Molière’s “Tartuffe” takes the stage at Harper Joy Theatre

by Ian Jagel

You are not a philistine. In fact, you, as a representative of Whitman College, are supposedly very interested in culture and diversity. So if there were an opportunity to expose yourself to a quintessential piece of culture, you wouldn’t miss it… right? Starting tonight through this Sunday afternoon you have four opportunities to expose yourself to Molière’s play “Tartuffe.”

Written at the advent of the Enlightenment, “Tartuffe” struggles with themes of false piety and religious fundamentalism. Banned shortly after its opening, “Tartuffe” eventually came to be one of the most prolific pieces of theatre ever preformed.

“Tartuffe” is the story of a bourgeois family in Paris set in the time of the Catholic counter-reformation. The head of the household, Orgon, has brought a dévot, or religiously devout person, named Tartuffe to live with his family and has indiscriminately allowed him to subject the entire household to his religiosity. Only Orgon and his mother, Madame Pernelle, however, have faith in Tartuffe as the rest of the house sees him appropriately as a fraud.

The subtitle of the name play, “The Imposter,” lets the audience member know at the advent of the play that Tartuffe is in fact a fake. The plot of “Tartuffe” centers in the family trying to convince Orgon and Madame Pernelle that they are deceived by Tartuffe and conversely Orgon’s attempt at cementing his bond with Tartuffe by any means necessary.

Burke Walker, director of Harper Joy Theatre’s production of “Tartuffe,” has a long-standing affinity with “Tartuffe.” “I’ve studied it in class on multiple occasions, I’ve seen multiple productions, I’ve produced it once, I’ve done a number of Molière plays, I’ve been in a few [as an actor],” said Walker.

Walker was pleased to get the opportunity to finally direct “Tartuffe,” likening it to a director’s experience of “doing your first Hamlet. It’s a very rich text that has been open to a number of interpretations.”

“I’d been thinking about ‘Tartuffe’ as a great play that deals with the issue of false piety. People who use a kind of outward display of religiosity in order to achieve goals and aim that have little to do with faith or religion, but in fact are economic or social or political.”

In speaking of his interpretation of the piece, Walker noted how the character of Tartuffe has already been established at the start of the play and therefore all the action centers on the convictions of Orgon. “The character of Orgon is carefully constructed as a focus in this production,” said Walker.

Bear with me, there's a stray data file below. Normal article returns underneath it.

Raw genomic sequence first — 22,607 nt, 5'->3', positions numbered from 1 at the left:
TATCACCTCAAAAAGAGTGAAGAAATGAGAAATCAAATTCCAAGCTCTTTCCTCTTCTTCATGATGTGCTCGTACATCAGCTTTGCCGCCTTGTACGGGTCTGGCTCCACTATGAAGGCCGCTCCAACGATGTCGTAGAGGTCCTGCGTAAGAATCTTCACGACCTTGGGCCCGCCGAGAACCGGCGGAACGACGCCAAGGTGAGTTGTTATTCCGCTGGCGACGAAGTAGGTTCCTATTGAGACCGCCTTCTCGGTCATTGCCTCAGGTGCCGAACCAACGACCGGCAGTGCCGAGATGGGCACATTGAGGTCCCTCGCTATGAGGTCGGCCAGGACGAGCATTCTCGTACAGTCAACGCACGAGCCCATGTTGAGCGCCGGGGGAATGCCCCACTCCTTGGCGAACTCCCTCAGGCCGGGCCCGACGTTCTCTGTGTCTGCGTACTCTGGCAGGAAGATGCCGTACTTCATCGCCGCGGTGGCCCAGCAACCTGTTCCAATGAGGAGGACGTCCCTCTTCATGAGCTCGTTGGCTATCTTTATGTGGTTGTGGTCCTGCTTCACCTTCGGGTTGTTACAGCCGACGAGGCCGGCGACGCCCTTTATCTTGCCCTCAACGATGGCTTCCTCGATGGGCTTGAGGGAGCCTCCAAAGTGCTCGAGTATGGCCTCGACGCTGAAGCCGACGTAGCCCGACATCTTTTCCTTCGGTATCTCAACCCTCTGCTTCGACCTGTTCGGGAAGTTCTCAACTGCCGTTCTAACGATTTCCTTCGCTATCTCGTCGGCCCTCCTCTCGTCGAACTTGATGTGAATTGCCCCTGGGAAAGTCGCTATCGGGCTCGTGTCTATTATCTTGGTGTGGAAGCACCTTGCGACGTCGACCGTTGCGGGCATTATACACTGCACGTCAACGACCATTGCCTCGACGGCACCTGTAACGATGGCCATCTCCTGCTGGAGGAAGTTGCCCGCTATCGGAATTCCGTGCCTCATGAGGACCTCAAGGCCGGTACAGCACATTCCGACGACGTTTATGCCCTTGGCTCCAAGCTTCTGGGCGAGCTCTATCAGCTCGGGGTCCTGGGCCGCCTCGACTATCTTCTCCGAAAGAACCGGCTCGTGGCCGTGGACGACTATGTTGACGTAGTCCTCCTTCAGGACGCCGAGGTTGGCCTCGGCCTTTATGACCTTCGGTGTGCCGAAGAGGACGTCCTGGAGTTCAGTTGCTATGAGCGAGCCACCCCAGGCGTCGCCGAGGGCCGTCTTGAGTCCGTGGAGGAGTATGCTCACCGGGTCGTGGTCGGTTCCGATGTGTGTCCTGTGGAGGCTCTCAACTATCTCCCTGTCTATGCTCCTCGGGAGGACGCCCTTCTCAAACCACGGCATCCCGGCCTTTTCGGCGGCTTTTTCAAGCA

“Orgon, to me, represents a kind of willful ignorance. He represents people who essentially create their own versions of reality and their own versions of factual support for that reality. It’s one thing to have a different interpretation of reality, but it’s a different thing entirely to blow it off and just invent whatever you want to invent.”

Walker, noting how the play is relevant to today, said that “the idea of a play that deals with notions of false piety and the use of piety are notions that sadly are never entirely out of date. In a number of parts of the world, not just the United States, there is a rise in fundamentalist religion.”

The play has been thoroughly enjoyed by those associated with the production. First-year stage manager Helen Brambrink said, “I love the production. It’s a really cool cast and a really cool interpretation.”

This production will also be the final performance for three senior theatre majors who have each been a large presence in their own right. Dru Johnston, Lisa Battle and Kate Russell will say goodbye to the Harper Joy stage after the final performance on Sunday. “This will be my final bow here at Whitman,” said Johnston ironically.

“Tartuffe” opens tonight at Harper Joy’s Alexander stage at 8 p.m. and has subsequent evening shows on Friday and Saturday with a closing matinee on Sunday that starts at 2 p.m. Tickets are still available through the Harper Joy theatre box office.